Exploring Arenal Volcano & La Fortuna
It’s worth a quick visit to tour the town’s Catholic Church, a contemporary church designed by famous Costa Rican artist Teodorico Quirós. It features a soaring concrete front steeple and clock tower.
Experiencing the Volcano ★★★
The Arenal Volcano has been quiet since December 2010, with no loud eruptions or pyroclastic blasts. Still, the actual volcano remains a stunning sight, and the natural park and surrounding trails and activities make this a fabulous destination. That said, Arenal is surrounded by cloud forests and rainforests, and the volcano’s cone is often socked in by clouds and fog. Many people come to Arenal and never see the exposed cone. Note: Although it’s counterintuitive, the rainy season is often a better time to see the exposed cone of Arenal Volcano. For some reason, during the dry season the volcano can often be shrouded for days at a time. The bottom line is that catching a glimpse of the volcano’s cone is never a sure thing.
Despite its current state of dormancy, climbing Arenal Volcano remains illegal. Over the years, many daredevil climbers have lost their lives, and others have been severely injured. This is still a very “alive” volcano, with steam vents and a molten core.
Arenal National Park ★★
Arenal National Park ★★ ((tel) 2461-8499; daily 8am–3pm; $15/person) constitutes an area of more than 2,880 hectares (7,114 acres), which includes the viewing and parking areas closest to the volcano. The trails through forest and over old lava flows inside the park are gorgeous and fun. (Be careful climbing on those volcanic boulders, though.)
The principal trail inside the park, Sendero Coladas (Lava Flow Trail) ★★, is just under 2km (1.25 miles) long and passes through secondary forest and open savanna. At the end of the trail, a short natural stairway takes you to a broad, open lava field left in the wake of a massive 1992 eruption. Scrambling over the cooled lava is a real treat, but be careful—the rocks can be sharp in places. Many spots throughout the park offer great views of the volcano, but the closest view can be found at El Mirador (The Lookout) ★. From the parking lot near the trail head for the Lava Flow Trail, you have the option of hiking or driving the 1km (.6 mile) to El Mirador.
Butterfly Garden: Located 2km (a little over a mile) beyond the Arenal dam out beyond the Mistico Arenal Hanging Bridges Park, the Mot Mot Jungle ★ ((tel) 2479-1170; daily 7:30am–4pm; $10 admission) has a large enclosure where a wide variety of local butterfly species are bred and displayed. The attraction also has gentle paths planted with local flowers that attract a number of free-flying butterflies and hummingbirds. A tour here includes an exhibit on the insect’s life cycle.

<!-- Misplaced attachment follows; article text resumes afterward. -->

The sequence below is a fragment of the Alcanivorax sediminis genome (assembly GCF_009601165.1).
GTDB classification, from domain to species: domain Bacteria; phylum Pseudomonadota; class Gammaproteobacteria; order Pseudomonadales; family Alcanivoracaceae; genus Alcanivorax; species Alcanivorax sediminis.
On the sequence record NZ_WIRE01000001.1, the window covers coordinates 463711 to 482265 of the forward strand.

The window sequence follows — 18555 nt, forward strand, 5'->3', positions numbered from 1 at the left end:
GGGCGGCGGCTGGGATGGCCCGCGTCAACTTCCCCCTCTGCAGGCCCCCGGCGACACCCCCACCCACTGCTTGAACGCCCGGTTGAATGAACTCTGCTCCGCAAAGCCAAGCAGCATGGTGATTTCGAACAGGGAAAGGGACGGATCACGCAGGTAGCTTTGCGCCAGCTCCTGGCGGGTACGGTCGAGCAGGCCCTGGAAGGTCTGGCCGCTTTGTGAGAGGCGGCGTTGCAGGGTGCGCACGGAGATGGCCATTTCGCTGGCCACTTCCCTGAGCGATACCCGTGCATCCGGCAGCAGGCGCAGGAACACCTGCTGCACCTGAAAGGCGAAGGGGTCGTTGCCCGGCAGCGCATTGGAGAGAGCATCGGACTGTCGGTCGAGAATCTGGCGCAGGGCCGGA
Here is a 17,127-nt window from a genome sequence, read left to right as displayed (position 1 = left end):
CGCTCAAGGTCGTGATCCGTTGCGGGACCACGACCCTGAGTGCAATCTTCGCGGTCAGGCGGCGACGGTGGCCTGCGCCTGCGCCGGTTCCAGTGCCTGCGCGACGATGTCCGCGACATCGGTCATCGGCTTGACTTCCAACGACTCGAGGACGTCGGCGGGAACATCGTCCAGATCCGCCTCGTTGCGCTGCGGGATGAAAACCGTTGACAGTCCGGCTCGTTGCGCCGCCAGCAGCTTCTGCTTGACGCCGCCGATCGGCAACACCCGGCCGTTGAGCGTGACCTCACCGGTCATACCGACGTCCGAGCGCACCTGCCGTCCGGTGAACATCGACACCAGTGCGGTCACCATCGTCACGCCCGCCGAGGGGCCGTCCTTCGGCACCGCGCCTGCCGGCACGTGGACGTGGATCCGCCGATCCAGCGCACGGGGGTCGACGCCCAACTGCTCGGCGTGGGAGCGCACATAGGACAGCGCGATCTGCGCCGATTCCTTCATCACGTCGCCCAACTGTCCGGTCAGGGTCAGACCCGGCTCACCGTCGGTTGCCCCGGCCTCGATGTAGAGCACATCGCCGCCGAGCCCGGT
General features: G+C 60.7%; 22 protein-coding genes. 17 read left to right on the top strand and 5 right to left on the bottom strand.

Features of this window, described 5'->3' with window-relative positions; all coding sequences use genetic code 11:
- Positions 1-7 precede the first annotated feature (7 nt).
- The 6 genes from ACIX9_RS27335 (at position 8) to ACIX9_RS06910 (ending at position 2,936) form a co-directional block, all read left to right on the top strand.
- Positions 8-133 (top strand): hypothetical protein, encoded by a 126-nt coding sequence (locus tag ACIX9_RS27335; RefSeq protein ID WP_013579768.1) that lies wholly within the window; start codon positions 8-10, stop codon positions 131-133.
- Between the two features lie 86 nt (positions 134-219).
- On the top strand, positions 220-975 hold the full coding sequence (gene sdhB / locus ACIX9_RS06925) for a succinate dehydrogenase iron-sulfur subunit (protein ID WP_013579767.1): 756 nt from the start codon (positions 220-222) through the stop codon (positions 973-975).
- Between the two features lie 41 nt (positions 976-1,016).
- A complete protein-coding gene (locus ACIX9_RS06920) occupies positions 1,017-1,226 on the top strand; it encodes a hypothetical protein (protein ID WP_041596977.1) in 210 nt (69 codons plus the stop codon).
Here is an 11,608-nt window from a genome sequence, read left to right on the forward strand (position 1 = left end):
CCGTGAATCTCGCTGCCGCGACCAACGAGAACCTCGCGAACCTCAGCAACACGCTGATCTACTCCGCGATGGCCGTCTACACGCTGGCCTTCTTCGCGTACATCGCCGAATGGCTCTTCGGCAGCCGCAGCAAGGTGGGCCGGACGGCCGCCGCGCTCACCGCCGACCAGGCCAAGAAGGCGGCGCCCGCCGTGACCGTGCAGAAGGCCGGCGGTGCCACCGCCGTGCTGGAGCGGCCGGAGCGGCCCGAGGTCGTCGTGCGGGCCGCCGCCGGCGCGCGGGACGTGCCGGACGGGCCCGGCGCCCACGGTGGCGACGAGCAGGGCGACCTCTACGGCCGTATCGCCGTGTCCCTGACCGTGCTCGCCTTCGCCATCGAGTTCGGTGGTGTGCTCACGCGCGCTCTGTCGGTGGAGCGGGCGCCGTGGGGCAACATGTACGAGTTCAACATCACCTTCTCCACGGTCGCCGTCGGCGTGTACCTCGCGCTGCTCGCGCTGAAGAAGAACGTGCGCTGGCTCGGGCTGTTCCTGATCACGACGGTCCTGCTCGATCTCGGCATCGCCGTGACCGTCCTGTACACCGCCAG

Cooking Classes: Tropical Cooking Class ★ ((tel) 2479-1569; www.costaricacooking.com; $125/person; advance reservations required), offered by the Lava Lounge, is a 3 1/2-hour class on Costa Rican cuisine. It’s held at a beautiful lookout and open-air kitchen near the Río Fortuna waterfall. They can also set up tours to area farms.
Especially for Kids
Located a couple of miles outside La Fortuna, the Ecocentro Danaus ★ ((tel) 8588-9314; www.ecocentrodanaus.com; daily 8am–4pm; admission $17 with tour, $12 for self-guided visit) is a private biological reserve and sustainable tourism project, which offers educational and engaging tours. Among the attractions here are a butterfly garden and reproduction center, botanical and medicinal plant gardens, and a small museum honoring the local Maleku indigenous culture. Night tours ($37) are offered by reservation. Children 5 to 10 get a 50% discount, and children 4 and under are free.
Those looking for close and intimate animal encounters might want to head to Proyecto Asis ★ ((tel) 2475-9121; www.institutoasis.com), a wildlife rescue center and volunteer project. The staff offers two types of daily tours twice daily (once in the morning and once in the afternoon). The standard tour is informative and comprehensive and takes you through the facility and introduces you to their charges and mission. This tour lasts 1 1/2 hours and costs $31 for adult and $18 for children 4 through 9. However, if you sign up for the “volunteering” addition, you get to stay on for another 2 hours and help around the center, nursing injured animals or cleaning cages. This option costs $54 for adults and $31 for children 4 through 9. Longer-term volunteer residencies and language classes are also available. Proyecto Asis is located about 30 to 40 minutes outside La Fortuna on the way to Ciudad Quesada.
Along the banks of the Arenal River, Club Río ★★ ((tel) 954/727-8333 in the U.S., or 2401-3313 in Costa Rica; www.thespringscostarica.com; 2-day pass $65 adults, $45 for kids 12 and under) is a wonderful playground for parents and kids alike. You can go tubing on the river, ride a horse through the forest trails, visit the midsize zoo, and take a shot at the three-story climbing wall. There’s also a series of naturally fed hot springs sculpted alongside the river, as well as a restaurant. It’s part of the Springs Resort & Spa, but you don’t have to stay at the resort to enjoy the activities and facilities here. The pass gets you access to the facilities and two of the above-mentioned adventure activities, as well as a full lunch and free run of all the pools and waterslides at the resort itself.
Finally, the newest attraction on the block is the Kalambu Hot Springs & Water Park ★ ((tel) 2479-0170; www.kalambu.com; daily 9am–10pm; $32 adults, $25 children). While most of the other hot springs in the area might have a waterslide or two, this place is a true water park, with several large waterslides and a massive and very entertaining children’s play area and pools. The latter includes a giant bucket that is constantly filled and then dumped on everyone below. There are also a few quieter pool and hot spring areas.